The Ellingham Diagram is the basis of the complex chemical and metallurgical mechanisms interacting in Cladinox’s patented End Filter Technology.
12. R Tech Services Report showing Cladinox’s superior bond shear strength; well exceeding the standard’s minimum specification and well exceeding bond strengths achieved by conventional technologies.
The Bond Shear Strength tests as per 7.2 of ASTM 264-12 (7.2 of ASTM 264-12) carried out on a Cladinox billet during rolling, showed its bond shear strength after only 4 of the 18 rolling passes required to be rolled into a finished product, to be over 460MPa. This greatly exceeds the minimum requirement specified of 140 MPa and also exceeds strengths reported by industry majors.
In the Cui & Sagues report we find one of the main conclusions regarding the corrosion resistance of crimped-on PU pre-filled SS end caps as follows:
1. SCR with isolated ends or terminated with either a SS cap or welding overlay had high corrosion resistance in liquid solution with extremely high chloride levels (~5M Cl-). SCR with isolated ends or terminated with a SS cap remained passive in concrete with up to 8% Cl- by weight of cement for about 1 year."
Guide regarding concrete cover for carbon steel rebar and stainless, and therefore obviously applicable for stainless clad. Interestingly the previous generation of stainless clad rebar by Antonino Cacace (“Nuovinox”) is mentioned on page 45. Kindly note however, that the disadvantages cited are no longer valid; Cladinox can be made up to 50mm diameter and over 12m length. In addition end sealing by crimped on poly urethane pre filled stainless steel end caps which is routine, was proved to be as corrosion resistant as weld overlays - Cui and Saques 2003.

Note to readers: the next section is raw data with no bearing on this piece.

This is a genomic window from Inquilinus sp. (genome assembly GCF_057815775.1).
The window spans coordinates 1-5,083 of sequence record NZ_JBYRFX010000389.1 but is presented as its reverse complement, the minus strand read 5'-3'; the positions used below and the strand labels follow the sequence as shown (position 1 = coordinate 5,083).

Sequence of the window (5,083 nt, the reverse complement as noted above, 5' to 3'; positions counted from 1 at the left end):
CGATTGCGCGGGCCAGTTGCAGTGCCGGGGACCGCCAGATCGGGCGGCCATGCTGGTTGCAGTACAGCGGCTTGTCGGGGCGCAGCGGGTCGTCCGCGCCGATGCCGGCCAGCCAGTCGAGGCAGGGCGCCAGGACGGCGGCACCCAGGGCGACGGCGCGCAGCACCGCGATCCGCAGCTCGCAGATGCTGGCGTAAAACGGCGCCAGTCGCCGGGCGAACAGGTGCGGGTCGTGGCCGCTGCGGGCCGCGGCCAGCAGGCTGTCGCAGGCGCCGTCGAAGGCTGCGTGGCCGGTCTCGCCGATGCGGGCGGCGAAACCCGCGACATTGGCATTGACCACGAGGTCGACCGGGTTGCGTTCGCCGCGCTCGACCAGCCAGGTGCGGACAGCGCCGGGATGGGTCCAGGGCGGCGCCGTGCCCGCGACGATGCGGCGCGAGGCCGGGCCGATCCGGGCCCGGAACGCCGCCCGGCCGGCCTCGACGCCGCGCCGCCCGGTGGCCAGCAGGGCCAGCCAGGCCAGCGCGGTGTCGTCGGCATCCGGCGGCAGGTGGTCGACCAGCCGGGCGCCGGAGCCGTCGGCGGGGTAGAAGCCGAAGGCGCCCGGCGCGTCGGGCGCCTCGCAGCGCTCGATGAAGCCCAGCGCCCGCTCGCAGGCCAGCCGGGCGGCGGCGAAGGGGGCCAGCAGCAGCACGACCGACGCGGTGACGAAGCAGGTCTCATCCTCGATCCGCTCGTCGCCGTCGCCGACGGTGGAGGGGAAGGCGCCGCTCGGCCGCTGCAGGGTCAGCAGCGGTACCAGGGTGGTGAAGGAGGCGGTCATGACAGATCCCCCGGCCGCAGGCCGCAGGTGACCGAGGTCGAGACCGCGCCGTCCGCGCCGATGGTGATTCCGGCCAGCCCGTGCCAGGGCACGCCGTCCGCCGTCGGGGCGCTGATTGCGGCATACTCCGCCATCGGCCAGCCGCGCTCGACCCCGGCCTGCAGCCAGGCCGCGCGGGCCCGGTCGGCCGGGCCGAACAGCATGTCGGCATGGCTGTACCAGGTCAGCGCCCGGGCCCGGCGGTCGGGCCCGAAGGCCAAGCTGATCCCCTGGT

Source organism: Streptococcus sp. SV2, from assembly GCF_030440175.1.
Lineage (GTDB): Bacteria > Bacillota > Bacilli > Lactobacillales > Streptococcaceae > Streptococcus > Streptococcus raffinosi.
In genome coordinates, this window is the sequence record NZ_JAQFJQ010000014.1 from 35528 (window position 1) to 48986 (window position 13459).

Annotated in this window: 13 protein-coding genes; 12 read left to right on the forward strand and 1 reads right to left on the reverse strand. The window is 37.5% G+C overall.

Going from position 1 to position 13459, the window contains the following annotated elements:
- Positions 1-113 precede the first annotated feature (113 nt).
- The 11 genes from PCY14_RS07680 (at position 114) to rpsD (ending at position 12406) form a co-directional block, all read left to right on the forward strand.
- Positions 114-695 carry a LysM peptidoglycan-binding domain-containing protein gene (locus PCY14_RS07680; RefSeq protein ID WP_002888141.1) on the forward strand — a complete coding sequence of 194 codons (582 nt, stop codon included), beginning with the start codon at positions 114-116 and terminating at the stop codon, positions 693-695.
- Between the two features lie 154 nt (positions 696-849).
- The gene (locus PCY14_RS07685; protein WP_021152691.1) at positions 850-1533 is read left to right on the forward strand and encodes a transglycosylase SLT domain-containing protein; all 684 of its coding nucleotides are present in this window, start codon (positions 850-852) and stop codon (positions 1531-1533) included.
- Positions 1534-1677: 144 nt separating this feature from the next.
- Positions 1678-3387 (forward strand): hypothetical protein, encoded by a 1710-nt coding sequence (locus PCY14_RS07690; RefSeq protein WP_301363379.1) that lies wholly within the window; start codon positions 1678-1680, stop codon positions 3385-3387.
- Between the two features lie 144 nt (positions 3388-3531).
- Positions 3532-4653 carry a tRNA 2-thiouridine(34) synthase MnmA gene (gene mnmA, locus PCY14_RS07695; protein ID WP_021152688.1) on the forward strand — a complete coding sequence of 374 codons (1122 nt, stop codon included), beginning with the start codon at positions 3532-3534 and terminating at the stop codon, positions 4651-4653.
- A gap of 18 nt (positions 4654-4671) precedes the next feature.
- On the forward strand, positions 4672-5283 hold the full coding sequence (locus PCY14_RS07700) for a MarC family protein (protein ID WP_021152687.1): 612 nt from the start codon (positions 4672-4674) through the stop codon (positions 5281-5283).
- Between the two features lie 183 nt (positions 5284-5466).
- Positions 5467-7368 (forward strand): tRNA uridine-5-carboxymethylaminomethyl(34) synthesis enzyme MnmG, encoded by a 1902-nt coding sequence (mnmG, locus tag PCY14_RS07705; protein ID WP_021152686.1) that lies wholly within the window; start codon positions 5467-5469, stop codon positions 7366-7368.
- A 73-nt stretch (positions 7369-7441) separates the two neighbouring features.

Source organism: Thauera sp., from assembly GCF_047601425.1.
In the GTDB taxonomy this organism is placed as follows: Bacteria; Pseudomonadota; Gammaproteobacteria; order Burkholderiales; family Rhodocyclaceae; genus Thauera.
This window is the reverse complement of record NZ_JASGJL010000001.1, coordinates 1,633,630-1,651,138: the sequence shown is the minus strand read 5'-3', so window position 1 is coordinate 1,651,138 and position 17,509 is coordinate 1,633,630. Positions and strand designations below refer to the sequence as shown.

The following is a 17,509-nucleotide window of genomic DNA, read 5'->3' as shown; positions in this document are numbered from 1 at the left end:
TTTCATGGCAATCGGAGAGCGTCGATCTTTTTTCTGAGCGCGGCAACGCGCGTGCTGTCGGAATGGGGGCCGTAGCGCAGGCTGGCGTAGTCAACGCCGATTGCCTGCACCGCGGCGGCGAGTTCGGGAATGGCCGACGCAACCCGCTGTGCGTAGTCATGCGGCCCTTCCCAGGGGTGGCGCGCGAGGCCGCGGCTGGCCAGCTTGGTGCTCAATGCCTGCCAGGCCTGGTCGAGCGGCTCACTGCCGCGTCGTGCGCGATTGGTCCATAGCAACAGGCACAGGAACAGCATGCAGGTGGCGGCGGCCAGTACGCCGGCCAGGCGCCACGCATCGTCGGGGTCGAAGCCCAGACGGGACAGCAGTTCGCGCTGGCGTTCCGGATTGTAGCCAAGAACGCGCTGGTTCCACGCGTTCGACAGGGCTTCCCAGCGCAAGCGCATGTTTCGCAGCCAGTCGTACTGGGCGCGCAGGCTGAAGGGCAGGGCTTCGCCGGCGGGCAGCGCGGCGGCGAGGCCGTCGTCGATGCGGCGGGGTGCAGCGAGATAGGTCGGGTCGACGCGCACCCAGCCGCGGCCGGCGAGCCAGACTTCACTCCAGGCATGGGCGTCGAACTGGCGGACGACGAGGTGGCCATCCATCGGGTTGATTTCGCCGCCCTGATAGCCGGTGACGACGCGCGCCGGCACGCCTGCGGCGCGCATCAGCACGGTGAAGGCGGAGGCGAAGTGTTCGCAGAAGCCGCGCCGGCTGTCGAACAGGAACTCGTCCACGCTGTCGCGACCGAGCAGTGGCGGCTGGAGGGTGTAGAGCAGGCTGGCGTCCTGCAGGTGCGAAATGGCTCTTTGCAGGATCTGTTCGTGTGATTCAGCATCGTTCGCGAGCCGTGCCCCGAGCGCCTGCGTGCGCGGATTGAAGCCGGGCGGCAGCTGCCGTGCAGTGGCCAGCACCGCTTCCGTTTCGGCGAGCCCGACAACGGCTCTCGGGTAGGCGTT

During our meetings with clients in the Middle East, the use of concrete additives has been brought up as an additional cost for use with certain steels. Cladinox will free you of these extra costs.
Further reinforced in this Guide with the “Progreso Pier” in Mexico: which despite the concrete being quite porous and of a much lower standard than today’s concretes, it is still standing because of the stainless steel reinforcing bar’s permanent corrosion resistance, even though the grade was 304 but made with earlier technologies and hence not as corrosion resistance as today’s stainless steels. Cladinox 316 has been routinely used; however even Cladinox 304L could be used with the same corrosion resistance and as a stand-alone corrosion strategy.
“A convincing documentation of the performance of stainless steel reinforcement in highly chloride contaminated concrete may be found at Progresso in Mexico. Here you find still operating, a 70 year old 2.2 km long concrete pier leading out into the Gulf of Mexico. This pier was at construction reinforced with stainless steel reinforcing bars (quality 1.4301). No corrosion has taken place within the structure, despite the harsh environment and poor quality materials used in the construction see Figure 1-5. The chloride levels, at the surface of the reinforcement were more than 20 times the traditionally assumed corrosion threshold level.”
This is Dr Clemena’s 2003 earlier study; this published paper on clad rebar for Virginia DOT compared bridge decks with epoxy and black carbon steel.